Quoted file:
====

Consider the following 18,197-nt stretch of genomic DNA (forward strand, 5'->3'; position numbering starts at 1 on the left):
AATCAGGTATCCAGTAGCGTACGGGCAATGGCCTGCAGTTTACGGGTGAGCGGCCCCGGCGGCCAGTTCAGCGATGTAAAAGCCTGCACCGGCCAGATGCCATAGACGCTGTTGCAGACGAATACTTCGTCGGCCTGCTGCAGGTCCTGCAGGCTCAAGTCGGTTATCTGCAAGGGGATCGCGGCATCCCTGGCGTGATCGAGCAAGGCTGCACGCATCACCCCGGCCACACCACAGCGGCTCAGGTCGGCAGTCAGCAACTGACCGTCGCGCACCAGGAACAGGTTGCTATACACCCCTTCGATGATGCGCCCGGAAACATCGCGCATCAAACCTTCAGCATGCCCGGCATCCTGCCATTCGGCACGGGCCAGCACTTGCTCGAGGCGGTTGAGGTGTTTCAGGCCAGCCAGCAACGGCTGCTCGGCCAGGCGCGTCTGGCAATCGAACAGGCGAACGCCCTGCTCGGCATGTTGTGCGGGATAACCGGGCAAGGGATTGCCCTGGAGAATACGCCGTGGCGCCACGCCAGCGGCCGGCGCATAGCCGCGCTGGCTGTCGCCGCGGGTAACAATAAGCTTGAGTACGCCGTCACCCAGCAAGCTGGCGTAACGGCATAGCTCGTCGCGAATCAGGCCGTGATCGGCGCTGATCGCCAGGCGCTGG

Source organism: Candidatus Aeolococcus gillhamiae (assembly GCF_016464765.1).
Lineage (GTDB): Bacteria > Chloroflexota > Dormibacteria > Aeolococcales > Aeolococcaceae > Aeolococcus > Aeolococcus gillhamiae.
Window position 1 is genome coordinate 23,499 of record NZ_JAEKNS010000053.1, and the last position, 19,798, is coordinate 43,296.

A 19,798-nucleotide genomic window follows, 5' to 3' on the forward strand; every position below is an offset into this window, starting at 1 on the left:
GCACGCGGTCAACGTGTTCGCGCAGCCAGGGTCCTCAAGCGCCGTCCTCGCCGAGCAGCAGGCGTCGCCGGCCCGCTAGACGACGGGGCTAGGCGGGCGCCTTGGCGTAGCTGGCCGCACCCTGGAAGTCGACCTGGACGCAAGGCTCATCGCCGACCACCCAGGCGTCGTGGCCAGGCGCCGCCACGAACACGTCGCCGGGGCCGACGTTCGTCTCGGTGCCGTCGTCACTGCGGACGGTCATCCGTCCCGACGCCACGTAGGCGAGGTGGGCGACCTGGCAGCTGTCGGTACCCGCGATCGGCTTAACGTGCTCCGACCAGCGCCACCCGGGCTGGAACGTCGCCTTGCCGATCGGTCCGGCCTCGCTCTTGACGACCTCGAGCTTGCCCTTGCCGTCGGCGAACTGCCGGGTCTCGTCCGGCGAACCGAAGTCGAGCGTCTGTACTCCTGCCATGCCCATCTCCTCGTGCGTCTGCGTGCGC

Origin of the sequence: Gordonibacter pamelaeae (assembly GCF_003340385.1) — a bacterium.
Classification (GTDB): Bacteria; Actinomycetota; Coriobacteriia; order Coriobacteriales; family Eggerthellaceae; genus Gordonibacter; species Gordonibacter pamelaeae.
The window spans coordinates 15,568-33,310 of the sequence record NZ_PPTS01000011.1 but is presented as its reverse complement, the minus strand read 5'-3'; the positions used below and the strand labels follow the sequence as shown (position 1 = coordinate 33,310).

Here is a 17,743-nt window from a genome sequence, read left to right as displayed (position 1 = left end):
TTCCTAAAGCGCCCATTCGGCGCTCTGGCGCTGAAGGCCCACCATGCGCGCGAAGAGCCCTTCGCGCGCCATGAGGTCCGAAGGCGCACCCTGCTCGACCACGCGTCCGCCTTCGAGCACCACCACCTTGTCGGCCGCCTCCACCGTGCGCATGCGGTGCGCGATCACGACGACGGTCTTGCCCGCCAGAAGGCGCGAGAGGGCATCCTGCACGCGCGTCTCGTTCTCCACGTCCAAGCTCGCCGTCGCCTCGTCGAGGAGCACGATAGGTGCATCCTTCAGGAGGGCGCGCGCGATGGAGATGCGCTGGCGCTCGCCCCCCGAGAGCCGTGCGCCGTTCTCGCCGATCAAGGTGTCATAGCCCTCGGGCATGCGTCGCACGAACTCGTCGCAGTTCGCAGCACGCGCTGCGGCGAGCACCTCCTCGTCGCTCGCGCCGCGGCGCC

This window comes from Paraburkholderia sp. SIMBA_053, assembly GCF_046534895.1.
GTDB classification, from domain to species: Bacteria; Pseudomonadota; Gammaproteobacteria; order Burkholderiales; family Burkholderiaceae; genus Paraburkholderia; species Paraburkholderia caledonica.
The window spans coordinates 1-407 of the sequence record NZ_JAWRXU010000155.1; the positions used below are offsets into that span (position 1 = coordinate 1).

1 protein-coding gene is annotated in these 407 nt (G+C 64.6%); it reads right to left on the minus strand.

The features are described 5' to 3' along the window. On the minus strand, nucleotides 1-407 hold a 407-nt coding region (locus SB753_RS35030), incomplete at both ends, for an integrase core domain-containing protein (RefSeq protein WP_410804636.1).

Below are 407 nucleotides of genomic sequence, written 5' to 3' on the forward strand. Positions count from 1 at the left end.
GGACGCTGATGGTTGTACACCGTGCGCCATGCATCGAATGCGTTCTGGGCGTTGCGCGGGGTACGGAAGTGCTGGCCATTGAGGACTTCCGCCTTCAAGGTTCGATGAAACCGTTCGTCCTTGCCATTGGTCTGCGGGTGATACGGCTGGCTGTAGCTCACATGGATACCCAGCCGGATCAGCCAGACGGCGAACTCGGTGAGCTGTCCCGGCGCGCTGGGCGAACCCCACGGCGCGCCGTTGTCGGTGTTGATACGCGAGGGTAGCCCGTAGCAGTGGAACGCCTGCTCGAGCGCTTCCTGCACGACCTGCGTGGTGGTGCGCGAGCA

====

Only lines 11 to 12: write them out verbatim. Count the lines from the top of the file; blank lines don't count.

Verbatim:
Here is a 17,743-nt window from a genome sequence, read left to right as displayed (position 1 = left end):
TTCCTAAAGCGCCCATTCGGCGCTCTGGCGCTGAAGGCCCACCATGCGCGCGAAGAGCCCTTCGCGCGCCATGAGGTCCGAAGGCGCACCCTGCTCGACCACGCGTCCGCCTTCGAGCACCACCACCTTGTCGGCCGCCTCCACCGTGCGCATGCGGTGCGCGATCACGACGACGGTCTTGCCCGCCAGAAGGCGCGAGAGGGCATCCTGCACGCGCGTCTCGTTCTCCACGTCCAAGCTCGCCGTCGCCTCGTCGAGGAGCACGATAGGTGCATCCTTCAGGAGGGCGCGCGCGATGGAGATGCGCTGGCGCTCGCCCCCCGAGAGCCGTGCGCCGTTCTCGCCGATCAAGGTGTCATAGCCCTCGGGCATGCGTCGCACGAACTCGTCGCAGTTCGCAGCACGCGCTGCGGCGAGCACCTCCTCGTCGCTCGCGCCGCGGCGCC